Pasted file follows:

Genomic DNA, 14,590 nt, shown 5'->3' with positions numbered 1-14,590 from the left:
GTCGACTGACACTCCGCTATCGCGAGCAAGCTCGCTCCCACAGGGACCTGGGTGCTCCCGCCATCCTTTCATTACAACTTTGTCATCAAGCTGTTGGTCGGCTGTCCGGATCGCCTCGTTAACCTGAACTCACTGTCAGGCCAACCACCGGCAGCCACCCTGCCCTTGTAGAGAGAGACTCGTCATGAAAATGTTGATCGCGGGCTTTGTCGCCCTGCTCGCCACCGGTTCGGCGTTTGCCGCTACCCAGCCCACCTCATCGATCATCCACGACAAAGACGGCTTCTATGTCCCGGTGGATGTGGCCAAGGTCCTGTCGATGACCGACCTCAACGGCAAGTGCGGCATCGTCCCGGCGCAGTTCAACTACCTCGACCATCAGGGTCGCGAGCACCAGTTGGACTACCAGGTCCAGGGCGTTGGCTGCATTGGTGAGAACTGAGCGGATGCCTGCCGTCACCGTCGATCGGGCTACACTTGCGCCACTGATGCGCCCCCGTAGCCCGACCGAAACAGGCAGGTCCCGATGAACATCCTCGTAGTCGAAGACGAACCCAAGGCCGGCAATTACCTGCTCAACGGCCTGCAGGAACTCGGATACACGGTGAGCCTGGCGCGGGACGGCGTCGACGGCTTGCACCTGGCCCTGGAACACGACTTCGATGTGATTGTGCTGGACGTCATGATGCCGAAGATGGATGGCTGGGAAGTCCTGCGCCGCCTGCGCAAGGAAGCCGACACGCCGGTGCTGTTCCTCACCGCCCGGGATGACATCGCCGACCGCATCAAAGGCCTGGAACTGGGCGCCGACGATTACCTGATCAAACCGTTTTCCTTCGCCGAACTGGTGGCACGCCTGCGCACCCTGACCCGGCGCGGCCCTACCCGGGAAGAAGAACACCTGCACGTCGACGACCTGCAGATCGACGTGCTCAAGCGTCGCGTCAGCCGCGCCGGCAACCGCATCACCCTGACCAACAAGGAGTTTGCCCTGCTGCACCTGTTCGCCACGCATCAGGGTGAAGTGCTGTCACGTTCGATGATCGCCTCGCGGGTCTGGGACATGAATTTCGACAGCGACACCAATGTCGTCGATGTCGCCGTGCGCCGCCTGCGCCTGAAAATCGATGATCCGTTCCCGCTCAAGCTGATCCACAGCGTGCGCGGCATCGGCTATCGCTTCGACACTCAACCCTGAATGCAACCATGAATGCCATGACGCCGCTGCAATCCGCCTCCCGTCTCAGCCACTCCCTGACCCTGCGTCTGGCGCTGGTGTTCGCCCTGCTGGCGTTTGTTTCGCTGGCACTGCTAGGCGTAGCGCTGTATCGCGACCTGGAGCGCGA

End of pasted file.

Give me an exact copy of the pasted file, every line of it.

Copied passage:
Genomic DNA, 14,590 nt, shown 5'->3' with positions numbered 1-14,590 from the left:
GTCGACTGACACTCCGCTATCGCGAGCAAGCTCGCTCCCACAGGGACCTGGGTGCTCCCGCCATCCTTTCATTACAACTTTGTCATCAAGCTGTTGGTCGGCTGTCCGGATCGCCTCGTTAACCTGAACTCACTGTCAGGCCAACCACCGGCAGCCACCCTGCCCTTGTAGAGAGAGACTCGTCATGAAAATGTTGATCGCGGGCTTTGTCGCCCTGCTCGCCACCGGTTCGGCGTTTGCCGCTACCCAGCCCACCTCATCGATCATCCACGACAAAGACGGCTTCTATGTCCCGGTGGATGTGGCCAAGGTCCTGTCGATGACCGACCTCAACGGCAAGTGCGGCATCGTCCCGGCGCAGTTCAACTACCTCGACCATCAGGGTCGCGAGCACCAGTTGGACTACCAGGTCCAGGGCGTTGGCTGCATTGGTGAGAACTGAGCGGATGCCTGCCGTCACCGTCGATCGGGCTACACTTGCGCCACTGATGCGCCCCCGTAGCCCGACCGAAACAGGCAGGTCCCGATGAACATCCTCGTAGTCGAAGACGAACCCAAGGCCGGCAATTACCTGCTCAACGGCCTGCAGGAACTCGGATACACGGTGAGCCTGGCGCGGGACGGCGTCGACGGCTTGCACCTGGCCCTGGAACACGACTTCGATGTGATTGTGCTGGACGTCATGATGCCGAAGATGGATGGCTGGGAAGTCCTGCGCCGCCTGCGCAAGGAAGCCGACACGCCGGTGCTGTTCCTCACCGCCCGGGATGACATCGCCGACCGCATCAAAGGCCTGGAACTGGGCGCCGACGATTACCTGATCAAACCGTTTTCCTTCGCCGAACTGGTGGCACGCCTGCGCACCCTGACCCGGCGCGGCCCTACCCGGGAAGAAGAACACCTGCACGTCGACGACCTGCAGATCGACGTGCTCAAGCGTCGCGTCAGCCGCGCCGGCAACCGCATCACCCTGACCAACAAGGAGTTTGCCCTGCTGCACCTGTTCGCCACGCATCAGGGTGAAGTGCTGTCACGTTCGATGATCGCCTCGCGGGTCTGGGACATGAATTTCGACAGCGACACCAATGTCGTCGATGTCGCCGTGCGCCGCCTGCGCCTGAAAATCGATGATCCGTTCCCGCTCAAGCTGATCCACAGCGTGCGCGGCATCGGCTATCGCTTCGACACTCAACCCTGAATGCAACCATGAATGCCATGACGCCGCTGCAATCCGCCTCCCGTCTCAGCCACTCCCTGACCCTGCGTCTGGCGCTGGTGTTCGCCCTGCTGGCGTTTGTTTCGCTGGCACTGCTAGGCGTAGCGCTGTATCGCGACCTGGAGCGCGA